Stable relationships, both heterosexual and homosexual, tend to spread bad habits, whether smoking, unhealthy diets and lack of exercise, according to a study released by the University of Cincinnati, United States
The study was led by sociology professor Corinne Reczek, who presented at the 106th annual meeting of the American Sociological Association in Las Vegas (Nevada).
The findings contradict the popular belief that “for better or for worse, in sickness or health” stable married life helps reduce bad habits and thus promotes a better diet and regular medical checks.
For their study, Reczek and colleagues surveyed 122 people in life together for periods ranging from 8-52 years. Of these, 31 were heterosexual couples who were married or cohabiting, 15 gay male couples were, another 15 were lesbian couples.
83% of heterosexual participants in the survey were white, 9% black, was a person of Asian ancestry and two were Latino, while a person identified as “multiracial”.
For gay couples, 63% were white, 4% identified as Hispanic or Latino, a person identifying himself as black, one as Hispanic and Native American and South American.
The average age for heterosexual couples was 53, for gay male couples and 49 female couples gay 43. The household income participants ranged from 40 000 to 120 thousand dollars a year.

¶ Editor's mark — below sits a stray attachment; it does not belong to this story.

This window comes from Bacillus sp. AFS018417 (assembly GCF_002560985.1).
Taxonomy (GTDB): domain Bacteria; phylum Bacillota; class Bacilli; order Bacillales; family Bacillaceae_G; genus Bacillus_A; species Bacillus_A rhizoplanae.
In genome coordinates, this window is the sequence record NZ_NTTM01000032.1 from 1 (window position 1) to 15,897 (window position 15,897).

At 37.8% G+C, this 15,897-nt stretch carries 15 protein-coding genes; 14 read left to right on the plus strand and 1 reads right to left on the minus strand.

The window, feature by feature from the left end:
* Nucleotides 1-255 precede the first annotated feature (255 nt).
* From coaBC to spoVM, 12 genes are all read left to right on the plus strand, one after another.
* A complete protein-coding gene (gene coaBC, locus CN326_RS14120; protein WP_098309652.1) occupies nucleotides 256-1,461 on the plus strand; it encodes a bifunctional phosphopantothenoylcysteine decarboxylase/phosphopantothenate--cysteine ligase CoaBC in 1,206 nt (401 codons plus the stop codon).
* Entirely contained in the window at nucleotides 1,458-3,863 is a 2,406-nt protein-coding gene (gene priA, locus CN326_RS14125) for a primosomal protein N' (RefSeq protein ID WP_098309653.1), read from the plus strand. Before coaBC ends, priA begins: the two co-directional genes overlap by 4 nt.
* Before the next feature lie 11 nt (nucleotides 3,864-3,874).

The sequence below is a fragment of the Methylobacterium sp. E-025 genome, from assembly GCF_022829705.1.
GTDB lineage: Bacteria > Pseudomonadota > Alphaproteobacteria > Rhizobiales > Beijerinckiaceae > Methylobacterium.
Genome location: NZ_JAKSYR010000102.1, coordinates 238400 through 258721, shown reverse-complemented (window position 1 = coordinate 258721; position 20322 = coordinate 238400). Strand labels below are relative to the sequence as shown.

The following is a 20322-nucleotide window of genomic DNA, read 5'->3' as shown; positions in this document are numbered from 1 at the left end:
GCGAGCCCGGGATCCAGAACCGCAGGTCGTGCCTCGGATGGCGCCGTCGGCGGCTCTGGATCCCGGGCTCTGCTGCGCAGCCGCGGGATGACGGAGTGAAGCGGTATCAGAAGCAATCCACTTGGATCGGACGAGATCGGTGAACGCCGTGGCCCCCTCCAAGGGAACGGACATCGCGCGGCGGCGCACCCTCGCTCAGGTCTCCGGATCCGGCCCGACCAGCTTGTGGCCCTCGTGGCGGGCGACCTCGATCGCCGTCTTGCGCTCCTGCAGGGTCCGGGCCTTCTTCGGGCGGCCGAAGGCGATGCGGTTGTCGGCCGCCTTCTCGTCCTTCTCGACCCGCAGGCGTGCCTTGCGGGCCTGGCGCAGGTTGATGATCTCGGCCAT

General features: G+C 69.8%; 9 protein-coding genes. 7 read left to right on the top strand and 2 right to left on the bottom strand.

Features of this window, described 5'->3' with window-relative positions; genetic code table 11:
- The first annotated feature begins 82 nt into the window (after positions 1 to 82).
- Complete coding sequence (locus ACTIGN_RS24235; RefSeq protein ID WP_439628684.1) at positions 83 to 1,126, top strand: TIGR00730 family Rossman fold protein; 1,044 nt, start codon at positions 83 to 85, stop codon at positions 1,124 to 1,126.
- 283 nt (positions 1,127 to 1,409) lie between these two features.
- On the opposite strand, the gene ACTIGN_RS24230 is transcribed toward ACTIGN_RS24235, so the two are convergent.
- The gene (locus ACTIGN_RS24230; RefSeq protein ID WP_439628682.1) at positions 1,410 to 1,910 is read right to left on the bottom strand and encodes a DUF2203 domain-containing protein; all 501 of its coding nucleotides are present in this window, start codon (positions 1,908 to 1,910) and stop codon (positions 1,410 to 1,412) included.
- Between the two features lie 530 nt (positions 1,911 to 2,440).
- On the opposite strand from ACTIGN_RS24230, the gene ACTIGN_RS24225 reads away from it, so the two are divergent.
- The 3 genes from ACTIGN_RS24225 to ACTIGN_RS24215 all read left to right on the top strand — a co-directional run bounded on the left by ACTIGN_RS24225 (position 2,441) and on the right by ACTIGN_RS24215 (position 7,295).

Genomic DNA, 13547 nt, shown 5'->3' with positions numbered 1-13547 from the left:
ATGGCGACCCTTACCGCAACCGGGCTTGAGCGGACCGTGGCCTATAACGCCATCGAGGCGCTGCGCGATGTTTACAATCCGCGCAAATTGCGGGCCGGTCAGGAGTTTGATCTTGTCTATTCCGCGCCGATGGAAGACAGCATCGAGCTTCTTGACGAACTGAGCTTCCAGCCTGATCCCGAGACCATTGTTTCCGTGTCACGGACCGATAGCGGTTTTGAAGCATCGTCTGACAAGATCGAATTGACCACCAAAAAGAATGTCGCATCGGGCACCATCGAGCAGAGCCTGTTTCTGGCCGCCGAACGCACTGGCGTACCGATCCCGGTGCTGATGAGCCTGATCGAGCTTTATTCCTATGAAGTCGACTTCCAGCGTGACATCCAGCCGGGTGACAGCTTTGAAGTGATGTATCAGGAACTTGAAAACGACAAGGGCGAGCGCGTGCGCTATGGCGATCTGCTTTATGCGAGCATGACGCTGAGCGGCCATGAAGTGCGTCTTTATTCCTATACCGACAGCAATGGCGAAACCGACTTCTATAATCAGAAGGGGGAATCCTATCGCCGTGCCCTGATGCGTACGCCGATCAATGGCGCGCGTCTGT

The average length of the relationship was 25 years for heterosexual couples, 21 years for men and 14 years for homosexual homosexual women.
Participants were asked, individually, on habits like smoking, alcohol consumption, diet, sleep patterns and rest, exercise habits and other health practices.
Reczek said that unhealthy habits are promoted within these intimate relationships and long term due to the direct bad influence of one of the people, by the synchronicity of health habits and through the notion of personal responsibility.
All couples, heterosexual and homosexual, were references to the “bad influence”, but heterosexual couples “bad influence” is usually attributed to men.
“The conclusion that one member of the couple is a ‘direct bad influence’ suggests that individuals converge in health habits throughout the course of their relationship because unhealthy habits directly promote an individual’s unhealthy habits other, “the study added.
An example is that both members of the couple have an unhealthy diet because they both eat what one buys or kitchen.
“The gay couples described almost exclusively as the habits of both partners simultaneously promoted due to unhealthy habit synchronicity” Reczek added.
In these cases, one of the members do not make for yourself an unhealthy habit but consider “when his penchant for such habit is coupled with their partner, they share the unhealthy habit.”
Respondents also resorted to the argument of personal responsibility to describe how, when they observe your partner incurs an unhealthy habit, do not try to change thereby become complicit in the unhealthy habit of your partner.
“This is an issue that occurs mostly in heterosexual couples,” said Reczek.